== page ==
8 Tips on How to Swaddle Your Baby Safely

Experts from southeast Michigan hospitals offer swaddling tips and advice to ensure you keep your infant safe and comfortable.

The first time you lay eyes on your new bundle of joy, he or she is likely to be wrapped snuggly in a swaddled blanket sleeping comfortably. That is no coincidence, says Fozia Saleem-Rasheed, M.D., a neonatologist at William Beaumont Hospital in Royal Oak.

“Swaddling mimics the snug environment the baby was accustomed to in the womb,” she explains.

It is this familiarity that leads many babies to feel comforted when swaddled and thus more likely to sleep better and for longer. Yet, this age-old practice is not without its dangers, like Sudden Infant Death Syndrome (SIDS), overheating or injury, so new parents need to learn the best practices for safe swaddling. Here are some top tips to keep in mind:

Not too tight

Parents often worry about making the blanket too loose for fear, but swaddling a baby too tightly and with his or her legs straight can result in hip dislocation, notes Saleem-Rasheed. Aim for a middle ground in swaddling tightness.

Stop at 2 to 3 months

Saleem-Rasheed cautions that swaddling a baby past 2 or 3 months of age can present additional dangers as the baby becomes more active. “At a few months of age, the baby’s activity may cause the swaddle to come undone,” explains Saleem-Rasheed, herself a mother of four. “Then you have loose blankets in the crib, which can lead to choking or suffocation.”

Consider a sleep sack

Saleem-Rasheed prefers parents use a swaddler or sleep sack that zips. Swaddlers like the Halo SleepSack Swaddle allows babies to be swaddled with their arms close to their body thanks to velcro flaps sewn in to the sack, so they can’t be used incorrectly. If you do plan to use a blanket to swaddle your baby, ask your pediatrician to demonstrate proper swaddling technique while still in the hospital after the baby’s delivery.

Arms out

Saleem-Rasheed notes that the gold standard is to swaddle with baby’s arms out. Susan Dendrinos, R.N., director of Specialty Care Services at Henry Ford West Bloomfield Hospital, and formerly the nursing manager for the birthing center, concurs. “If the baby is swaddled and rolls over – especially if his arms aren’t free – he can end up face down unable to breathe,” she explains. For that reason, she advises parents who choose to swaddle, at a minimum, do so with baby’s elbows bent and hands out near his or her face.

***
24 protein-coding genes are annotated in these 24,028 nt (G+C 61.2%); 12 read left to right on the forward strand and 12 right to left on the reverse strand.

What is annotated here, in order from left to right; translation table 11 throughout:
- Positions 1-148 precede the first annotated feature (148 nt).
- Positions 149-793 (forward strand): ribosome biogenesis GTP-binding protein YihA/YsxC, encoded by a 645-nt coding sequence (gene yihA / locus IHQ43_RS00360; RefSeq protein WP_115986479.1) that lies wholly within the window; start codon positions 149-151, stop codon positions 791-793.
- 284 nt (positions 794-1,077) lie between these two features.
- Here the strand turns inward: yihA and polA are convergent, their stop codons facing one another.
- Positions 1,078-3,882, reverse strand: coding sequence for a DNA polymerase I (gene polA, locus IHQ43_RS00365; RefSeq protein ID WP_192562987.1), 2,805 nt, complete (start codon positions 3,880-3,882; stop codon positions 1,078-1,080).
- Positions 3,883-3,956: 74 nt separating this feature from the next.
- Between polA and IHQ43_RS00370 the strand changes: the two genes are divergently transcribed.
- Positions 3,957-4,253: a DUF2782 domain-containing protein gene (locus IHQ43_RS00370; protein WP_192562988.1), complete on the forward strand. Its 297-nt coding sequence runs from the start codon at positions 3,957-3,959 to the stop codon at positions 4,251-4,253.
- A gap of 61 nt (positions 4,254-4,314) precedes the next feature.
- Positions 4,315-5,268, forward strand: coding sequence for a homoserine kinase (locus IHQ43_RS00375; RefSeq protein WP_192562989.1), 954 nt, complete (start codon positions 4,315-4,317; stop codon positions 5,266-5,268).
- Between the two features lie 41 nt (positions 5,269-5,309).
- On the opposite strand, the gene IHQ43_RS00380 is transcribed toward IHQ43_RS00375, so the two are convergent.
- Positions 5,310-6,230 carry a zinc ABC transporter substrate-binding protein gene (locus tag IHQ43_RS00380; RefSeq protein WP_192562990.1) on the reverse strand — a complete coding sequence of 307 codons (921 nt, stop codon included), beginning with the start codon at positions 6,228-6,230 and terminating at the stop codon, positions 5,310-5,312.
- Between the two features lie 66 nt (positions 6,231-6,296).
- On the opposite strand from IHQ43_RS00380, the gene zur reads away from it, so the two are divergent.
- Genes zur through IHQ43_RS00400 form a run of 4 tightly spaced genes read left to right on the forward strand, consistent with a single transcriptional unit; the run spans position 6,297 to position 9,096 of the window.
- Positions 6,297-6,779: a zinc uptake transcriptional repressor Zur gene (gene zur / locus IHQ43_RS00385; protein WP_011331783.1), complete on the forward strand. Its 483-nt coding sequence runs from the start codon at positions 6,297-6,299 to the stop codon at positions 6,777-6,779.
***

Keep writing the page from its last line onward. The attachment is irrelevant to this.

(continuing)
Watch the weather

In warm weather months, Saleem-Rasheed says parents who swaddle their infant should pay close attention to the temperature in their home. “If it is very hot and the home is not air conditioned, the baby should be dressed in a single light onesie and swaddled in a thin blanket,” she says. She points to the thin muslin blankets like those by Aden + Anais as appropriate for warm weather months.

“The concern with overheating is that the baby may fall into a deeper sleep and not arouse as easily, which increases the risk of SIDS,” she explains.

Counsel all caregivers

The American Academy of Pediatrics notes that 1 in 5 SIDS deaths occurs while an infant is in the care of someone other than a parent. Therefore, it’s critically important that parents talk to those who provide care for their baby on safe sleep practices.

“At two or three months of age, your baby may be in a child care setting,” Saleem-Rasheed notes. “You want to make sure the care provider is not swaddling the baby too tightly or swaddling if the baby is older.”

No stomach sleeping

Saleem-Rasheed stresses that baby should under no circumstance be swaddled and put to sleep on his or her stomach. That’s another SIDS hazard.

Hold baby often

While swaddling infants is a common practice, Saleem-Rasheed stresses that babies find a lot of comfort in just being held.

“I encourage parents to try simply holding their baby first to offer comfort,” she says. “Many parents want to swaddle the baby and put him or her down, but nothing mimics the womb better than holding your baby in your arms.”

This article was originally published in August 2013 and has been updated.


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